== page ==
Original Dukes of Hazzard stars are standing by the show’s controversial use of the Confederate flag.
The hit show premiered at the beginning of 1979 and ran for six years on CBS. But before it even hit screens, it was riddled by TV critics who claimed the two male leads, considered “good old boys” promoted being on the wrong side of the law. According to the Hollywood Reporter, critics also disliked how the show mocked the subject of illegitimate parenthood and the skimpy clothes of an actress who made regular appearances.
One North Carolina critic believed the show’s stereotypes misrepresented the “New South.”
However, programming chief B. Donald Grant disregarded their concerns and went on to broadcast the show, winning over millions of fans while doing so. It has been reported the show garnered 20 million viewers per episode and was rated the second-biggest TV show by the third season.
But the renewed fervor to ban the use of the Confederate Flag has brought attention to those that have used it, including the Dukes of Hazzard. A dark cloud looms over the show’s use of the Confederate flag on the roof of the boys’ orange 1969 Dodge Charger, known as General Lee.
Although many tie the flag to a slave-era that triggers the emotion of hate, star John Schneider (Bo), 60, believes “the whole politically correct generation has gotten out of hand” and stands by the use of the flag. “I have never had an African American come up to me and have any problem with it whatsoever,” he told the THR.
Co-star Tom Wopat (Bo’s cousin, Luke), 68, had a more passive tone. ”The situation in the country has obviously changed in the last 40 years. I feel fortunate to be living in a time when we can address some of the injustices of the past. But the car is innocent.”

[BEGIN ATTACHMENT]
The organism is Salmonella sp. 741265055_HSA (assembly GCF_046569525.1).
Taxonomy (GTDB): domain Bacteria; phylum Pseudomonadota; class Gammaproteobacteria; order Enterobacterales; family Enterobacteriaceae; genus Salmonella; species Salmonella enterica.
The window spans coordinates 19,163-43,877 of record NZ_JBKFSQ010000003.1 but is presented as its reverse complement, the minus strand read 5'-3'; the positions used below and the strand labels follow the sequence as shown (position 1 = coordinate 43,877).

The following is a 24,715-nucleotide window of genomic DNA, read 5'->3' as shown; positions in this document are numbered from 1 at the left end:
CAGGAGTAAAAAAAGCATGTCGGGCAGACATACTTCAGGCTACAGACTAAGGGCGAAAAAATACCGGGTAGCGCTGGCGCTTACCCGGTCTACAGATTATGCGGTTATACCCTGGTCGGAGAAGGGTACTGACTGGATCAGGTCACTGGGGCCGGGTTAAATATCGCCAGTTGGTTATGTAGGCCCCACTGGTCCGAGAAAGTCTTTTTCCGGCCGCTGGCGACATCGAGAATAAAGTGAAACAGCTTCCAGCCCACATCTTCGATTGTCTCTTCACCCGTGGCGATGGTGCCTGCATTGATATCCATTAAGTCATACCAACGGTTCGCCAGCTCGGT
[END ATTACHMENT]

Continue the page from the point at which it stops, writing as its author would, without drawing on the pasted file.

The show’s curator, Gy Waldron, 87, grew up in Lenoxburg, Kentucky, an area where you can see many flags proudly worn and hung. “I had relatives fight on both sides of the Civil War, and we honored both the American and Confederate flags,” he said, and according to him, “no one even connected the Confederate flag with slavery. It was simply a part of our southern culture.”
Waldron says he “wholeheartedly.” supports the Black Lives Matter movement and “its quest to address racism around the world.”
The cast says the new wave to ban the flag has caused them déjà vu. It was after Dylan Roof’s 2015 killing of nine Black congregants in a South Carolina church, that TV Land, the only network that airs the show, took it off the air. The show is now only streamed on Amazon.
THR also spoke with Ben Jones, who played Cooter the mechanic, and later went on to serve as a Democratic Georgia congressman between 1989 to 1993. Jones seemed more sympathetic to the flags “feelings.”
“There are 80 million descendants of the Confederacy — one out of four people has that heritage. Most of them have no problem with the flag at all,” Jones, 78, said. “This was a family show. Black families watched it for generations. I know this. I had an [congressional] office right there in the Martin Luther King district. King’s right-hand man Andy Young is a dear friend of mine. We couldn’t care less about rebel flags.”
Jones is also the organizer of an annual fan convention for the long-running series in West Virginia called the Good Ol’ Boys Fest and is the owner of a “Dukes of Hazzard” themed-shop, known as Cooter’s Place.
Jones is against digitally removing the flag from the car in an attempt to put it back on the air. “That wouldn’t please anybody.”
“After 40 years seen all over the world — in thousands of jigsaw puzzles, on model cars and lunch boxes — the General Lee, by not having the flag there, would just draw attention to itself,” he added. Schneider shared the same sentiments and said he believes the show is being unfairly targeted.
“Dukes of Hazzard was a unifying force. Mom, grandma, everyone wanted to watch it together. But who benefits from division?” he says. “The Dukes of Hazzard has been shot down, I believe unfairly. We haven’t missed a generation yet, but we may miss this next one.”
“That would be like taking the ‘S’ off Superman’s chest.” Now that’s a strong comparison.